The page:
This study will use state-of-the-art gene sequencing techniques to examine biopsies taken from patients with Crohn's disease who are undergoing surgery.

The research aims to identify the genes that are regulated by a specific biological receptor known as AHR (aryl hydrocarbon receptor). AHR has been shown to regulate the immune response in animals and the research aims to discover what genes it interacts with in humans in both health and disease for the first time.

It is anticipated that this will lead to future functional studies and clinical trials.

The research team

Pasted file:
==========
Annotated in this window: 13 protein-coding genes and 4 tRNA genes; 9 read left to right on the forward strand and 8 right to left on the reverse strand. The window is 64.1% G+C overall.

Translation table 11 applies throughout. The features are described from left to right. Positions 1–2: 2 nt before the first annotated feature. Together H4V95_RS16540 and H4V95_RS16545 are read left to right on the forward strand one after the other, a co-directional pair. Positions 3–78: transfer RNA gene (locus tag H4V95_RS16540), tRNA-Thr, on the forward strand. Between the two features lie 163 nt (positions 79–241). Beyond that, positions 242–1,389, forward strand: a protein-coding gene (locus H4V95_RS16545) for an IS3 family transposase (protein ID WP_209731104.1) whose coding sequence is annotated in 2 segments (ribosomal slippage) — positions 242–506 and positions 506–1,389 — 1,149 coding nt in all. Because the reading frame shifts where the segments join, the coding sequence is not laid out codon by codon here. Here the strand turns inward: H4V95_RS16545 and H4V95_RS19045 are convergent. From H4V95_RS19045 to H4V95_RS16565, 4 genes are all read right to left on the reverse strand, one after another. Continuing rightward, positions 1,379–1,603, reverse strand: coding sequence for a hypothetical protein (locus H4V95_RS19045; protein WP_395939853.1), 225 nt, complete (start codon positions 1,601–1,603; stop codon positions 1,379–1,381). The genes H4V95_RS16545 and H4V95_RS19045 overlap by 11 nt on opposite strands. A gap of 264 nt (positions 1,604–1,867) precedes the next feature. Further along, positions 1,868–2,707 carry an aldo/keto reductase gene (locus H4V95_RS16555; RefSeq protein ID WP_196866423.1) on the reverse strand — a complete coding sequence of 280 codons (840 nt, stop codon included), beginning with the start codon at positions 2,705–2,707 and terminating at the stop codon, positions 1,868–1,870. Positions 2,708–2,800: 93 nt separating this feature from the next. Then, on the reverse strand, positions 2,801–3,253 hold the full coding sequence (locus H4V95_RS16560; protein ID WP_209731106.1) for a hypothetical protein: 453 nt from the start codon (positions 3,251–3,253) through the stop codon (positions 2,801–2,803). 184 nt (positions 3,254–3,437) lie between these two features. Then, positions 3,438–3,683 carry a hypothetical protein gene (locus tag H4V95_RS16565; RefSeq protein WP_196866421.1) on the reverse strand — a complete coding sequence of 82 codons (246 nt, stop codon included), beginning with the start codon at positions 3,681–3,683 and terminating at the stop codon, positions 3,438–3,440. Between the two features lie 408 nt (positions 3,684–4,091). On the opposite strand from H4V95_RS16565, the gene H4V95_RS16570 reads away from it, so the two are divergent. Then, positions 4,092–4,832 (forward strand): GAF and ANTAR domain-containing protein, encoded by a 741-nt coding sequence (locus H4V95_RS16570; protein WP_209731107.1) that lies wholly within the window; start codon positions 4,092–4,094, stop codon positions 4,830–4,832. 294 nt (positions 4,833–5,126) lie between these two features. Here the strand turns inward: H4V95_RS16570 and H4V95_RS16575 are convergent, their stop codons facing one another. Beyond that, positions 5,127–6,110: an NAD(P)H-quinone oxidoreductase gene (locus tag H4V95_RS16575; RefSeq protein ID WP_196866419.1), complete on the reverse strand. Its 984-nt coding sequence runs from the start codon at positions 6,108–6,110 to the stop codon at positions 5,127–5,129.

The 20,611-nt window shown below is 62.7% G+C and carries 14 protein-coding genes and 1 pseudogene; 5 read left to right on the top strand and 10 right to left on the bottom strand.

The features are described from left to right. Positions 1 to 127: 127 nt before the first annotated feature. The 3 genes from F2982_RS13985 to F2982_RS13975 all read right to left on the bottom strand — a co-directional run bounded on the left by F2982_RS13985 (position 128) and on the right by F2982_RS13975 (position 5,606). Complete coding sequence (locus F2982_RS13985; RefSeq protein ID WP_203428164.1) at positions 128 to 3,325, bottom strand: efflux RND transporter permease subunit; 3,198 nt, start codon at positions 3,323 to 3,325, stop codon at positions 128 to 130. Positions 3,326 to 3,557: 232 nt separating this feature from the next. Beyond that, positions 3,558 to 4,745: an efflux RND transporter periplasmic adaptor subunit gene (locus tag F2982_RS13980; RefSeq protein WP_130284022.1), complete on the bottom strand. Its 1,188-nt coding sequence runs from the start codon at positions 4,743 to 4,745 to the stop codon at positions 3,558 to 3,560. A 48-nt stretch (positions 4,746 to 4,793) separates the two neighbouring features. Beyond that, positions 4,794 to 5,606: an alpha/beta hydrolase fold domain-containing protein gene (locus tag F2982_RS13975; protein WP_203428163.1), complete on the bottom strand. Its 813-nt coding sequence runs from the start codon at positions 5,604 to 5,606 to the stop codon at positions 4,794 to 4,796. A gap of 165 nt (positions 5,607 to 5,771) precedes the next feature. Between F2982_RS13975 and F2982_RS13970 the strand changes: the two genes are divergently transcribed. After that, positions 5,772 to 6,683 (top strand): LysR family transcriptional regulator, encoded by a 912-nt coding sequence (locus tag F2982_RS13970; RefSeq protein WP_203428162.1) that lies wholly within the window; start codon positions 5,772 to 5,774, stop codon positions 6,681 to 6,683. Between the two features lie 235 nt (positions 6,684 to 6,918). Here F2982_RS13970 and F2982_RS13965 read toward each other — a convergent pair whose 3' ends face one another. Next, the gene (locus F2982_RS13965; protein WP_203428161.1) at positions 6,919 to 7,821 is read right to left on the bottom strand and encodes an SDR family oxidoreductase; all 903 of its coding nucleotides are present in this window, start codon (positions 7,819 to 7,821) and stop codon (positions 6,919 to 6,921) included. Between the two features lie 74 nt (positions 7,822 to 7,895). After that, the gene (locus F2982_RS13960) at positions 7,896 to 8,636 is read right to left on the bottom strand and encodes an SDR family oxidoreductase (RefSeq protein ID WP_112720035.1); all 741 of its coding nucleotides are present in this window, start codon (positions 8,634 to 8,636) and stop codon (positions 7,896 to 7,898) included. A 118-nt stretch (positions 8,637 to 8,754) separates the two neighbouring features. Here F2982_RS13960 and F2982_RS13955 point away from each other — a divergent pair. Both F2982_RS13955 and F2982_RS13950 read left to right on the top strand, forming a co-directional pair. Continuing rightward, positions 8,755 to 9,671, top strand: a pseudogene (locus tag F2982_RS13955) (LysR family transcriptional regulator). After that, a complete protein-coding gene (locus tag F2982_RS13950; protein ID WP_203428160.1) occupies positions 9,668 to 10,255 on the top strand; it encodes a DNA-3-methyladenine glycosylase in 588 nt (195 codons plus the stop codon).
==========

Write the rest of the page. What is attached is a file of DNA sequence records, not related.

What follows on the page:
The study is being led by Dr Paul Harrow, Clinical Research Fellow in Immunobiology at Queen Mary University. He will be supported by Dr Andrew Stagg, Professor James Lindsay and Dr Michael Barnes.

Why explore the immune system in Crohn's disease?

Patients and their doctors agree that finding out more about the environmental factors that affect the nature of their Inflammatory Bowel Disease is important. The main focus of this study, AHR, is known to moderate a number of environmental factors, including external (diet and pollution) and internal (the microbiome). It is therefore considered an important target for research.

This study will, for the first time in humans, comprehensively examine the effects of AHR signalling in the gut. This will help to identify new drug and/or dietary targets for future clinical trials in the near future (2 years).